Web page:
Dec 30, 2007

Fright of the Iguana, book review

"And when the heck was I going to stop asking questions and do something useful?

So asks Kendra Ballantyne as she goes about solving the mystery of pet-nabbed pets while she takes care of a host of other animals and also works as a lawyer and conflict resolver.

This is from Linda O. Johnston's newest book in her Pet Sitter Mystery series featuring Kendra Ballantyne - The Fright of the Iguana.

Dogs and cats and an iguana have disappeared while under the care of members of the Petsitters Club of Southern California. Two of Kendra's charges, a 3-foot iguana and a Sharpei pup, have disappeared from the property of their owner, a high profile Hollywood film producer. Kendra is frantic to find the pets and soon discovers that other petsitters have had similar experiences - disappearing animals under their care. When one of the petsitters is found killed in one of the homes, things begin to get very serious.

The plot of the novel is clever and the sub plots are entertaining as well as informative. Conflict resolution in the legal world, the business of petsitting and pet daycare, and interesting characters made this an enjoyable cozy.

Dec 18, 2007

Garden Mysteries Revisited

Found a list of mystery books with a Garden theme that I had made some time ago after scrolling through the web. Most I haven't read, but they might be worth a look.

*Winter Garden Mystery by Carola Dunn

*The Garden Club Mystery by Graham Gordon Landrum

*The Hanging Garden by John Sherwood (have read most of his books and recommend them).

*Three Dirty Women and the Garden of Death by Julie Wray Herman

*Garden View by May Freeman

*Deadly Garden Tour by Kathleen Gregory Klein

*Murder in the Garden by Veronica Heley

*Samurai's Garden by Gail Tsukiyama

Dec 16, 2007

Book Review: The Hunt by Jennifer Sturman

The Hunt (Rachel Benjamin, #4)

The Hunt by Jennifer Sturman, December 1, 2007

Set in San Francisco, a mystery by Jennifer Sturman, The Hunt, is the fourth Rachel Benjamim mystery novel, published in 2007. It involves a series of puzzles that the main character Rachel and her friends must race against time to decipher if they are to find their missing journalist pal, Hilary. Hilary had been last seen with The Igster, nickname for a former classmate who has made it big in Silicon Valley and who is on his way to becoming a billionaire with a new software.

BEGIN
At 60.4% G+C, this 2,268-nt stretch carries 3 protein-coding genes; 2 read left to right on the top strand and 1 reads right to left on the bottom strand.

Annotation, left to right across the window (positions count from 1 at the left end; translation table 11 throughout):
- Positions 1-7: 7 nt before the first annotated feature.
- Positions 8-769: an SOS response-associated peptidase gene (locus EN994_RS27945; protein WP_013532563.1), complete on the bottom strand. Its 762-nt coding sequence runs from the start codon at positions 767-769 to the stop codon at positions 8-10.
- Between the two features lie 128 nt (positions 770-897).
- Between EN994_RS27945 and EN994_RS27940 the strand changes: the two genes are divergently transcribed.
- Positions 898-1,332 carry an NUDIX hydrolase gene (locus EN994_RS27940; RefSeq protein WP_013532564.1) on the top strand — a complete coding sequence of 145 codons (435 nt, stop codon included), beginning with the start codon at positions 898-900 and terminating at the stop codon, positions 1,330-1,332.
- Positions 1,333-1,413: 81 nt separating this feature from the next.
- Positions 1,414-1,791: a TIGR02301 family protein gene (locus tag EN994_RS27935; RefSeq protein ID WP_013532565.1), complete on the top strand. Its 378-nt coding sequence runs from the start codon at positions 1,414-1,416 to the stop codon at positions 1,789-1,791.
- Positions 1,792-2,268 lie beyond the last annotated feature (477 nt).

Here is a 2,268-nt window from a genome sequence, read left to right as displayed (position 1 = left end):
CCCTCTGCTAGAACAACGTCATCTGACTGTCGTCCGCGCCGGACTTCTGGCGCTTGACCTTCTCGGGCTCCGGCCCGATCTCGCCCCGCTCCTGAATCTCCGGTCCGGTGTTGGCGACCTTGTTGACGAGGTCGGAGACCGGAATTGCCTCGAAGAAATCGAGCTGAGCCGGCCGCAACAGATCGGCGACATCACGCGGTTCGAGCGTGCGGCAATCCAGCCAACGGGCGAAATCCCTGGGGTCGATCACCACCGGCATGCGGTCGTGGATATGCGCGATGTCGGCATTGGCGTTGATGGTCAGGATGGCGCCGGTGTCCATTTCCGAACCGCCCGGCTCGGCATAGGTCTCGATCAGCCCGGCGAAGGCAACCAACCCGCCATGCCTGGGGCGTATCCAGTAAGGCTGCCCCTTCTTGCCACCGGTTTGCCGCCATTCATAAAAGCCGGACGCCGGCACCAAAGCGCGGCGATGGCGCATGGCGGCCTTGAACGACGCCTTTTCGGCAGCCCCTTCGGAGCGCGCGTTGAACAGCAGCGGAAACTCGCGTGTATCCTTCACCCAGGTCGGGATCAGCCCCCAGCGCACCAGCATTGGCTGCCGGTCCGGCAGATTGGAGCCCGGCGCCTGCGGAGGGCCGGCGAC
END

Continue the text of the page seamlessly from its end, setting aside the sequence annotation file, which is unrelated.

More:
Hilary may have found a flaw in this software, however, and is planning a major story to reveal this fatal flaw. Motive for murder? Rachel and her pals think so after Hilary disappears and sends them an SOS text message suggesting she is in danger.

A very enjoyable book with an interesting, witty, and somewhat unconventional main character, Rachel would rather follow puzzles and clues to find her friend than pick out crystal and plate settings with her future mother-in-law, or play tennis with her fiance's friends.

The Hunt could be considered Chick Lit Mystery, a new and burgeoning genre in the mystery field, except for Rachel's unconventional tastes. Though she carries a Blackberry and mixes with people in high finance and in the computer and public relations business, she considers herself odd in a world full of "normal" people. There are no bodies in this mystery, but lots of clues and of course, affairs of the heart, to add romance to the mystery mix.

Dec 14, 2007

Book Review: Grave Apparel: A Crime of Fashion Mystery by Ellen Byerrum

, July 3, 2007

Wearing colorful Christmas sweaters at this time of year seemed to be a bone of contention for an editorial writer in the new mystery, Grave Apparel by Ellen Byerrum. Someone disliked the writer's column dissing merry Christmas clothing so much, he clobbered her with a giant candycane just before an office holiday party, leaving her unconscious with a head injury and dressed in guessed it, a jingling Christmas sweater!

Fashion writer Lacey Smithsonian tries to find out whodunnit in this Crime of Fashion "Sweatergate" mystery set in Washington D.C. Too humorous to be a traditional cozy, this mystery seems to be all about fashion Scrooges and fashion tastes.

Dec 11, 2007

Book Review: Meow is for Murder by Linda O. Johnston

Meow is for Murder, Petsitter Mystery by Linda O. Johnston, published 2007 by Berkley

Finished that cozy mystery, Meow is for Murder, and couldn't have guessed ahead of time the person who "dunnit" or how those two Bengal cats were used to find the murderer. Clever little plot, although the deal that petsitter and lawyer Kendra makes with a suspect is unusual and somewhat unrealistic, I thought.

The suspect, Amanda, is charged with the murder of man who has been stalking her. Amanda is the ex-wife of Kendra's current love, Jeff, and a bit of a stalker herself, always showing up at Jeff's door with various and sundry requests for help and assistance. She promises to stay out of Jeff's life for good if Kendra, an amateur sleuth on top of everything else, will find the real killer and get her off the murder hook.

Here's the weird part. Amanda signs a "legal" and "binding" document saying she will be out of Jeff's life forever if Kendra proves her innocent.

In the end, Kendra finds that Jeff may not have been worth all the trouble after all and accepts a date with, here it comes....., a vet that she meets on one of her other lawyerly cases. Now, like so many of the mystery heroines these days, such as Stephanie Plum in Janet Evanovich's books, this main characer has two love interests to add sauce to the mystery.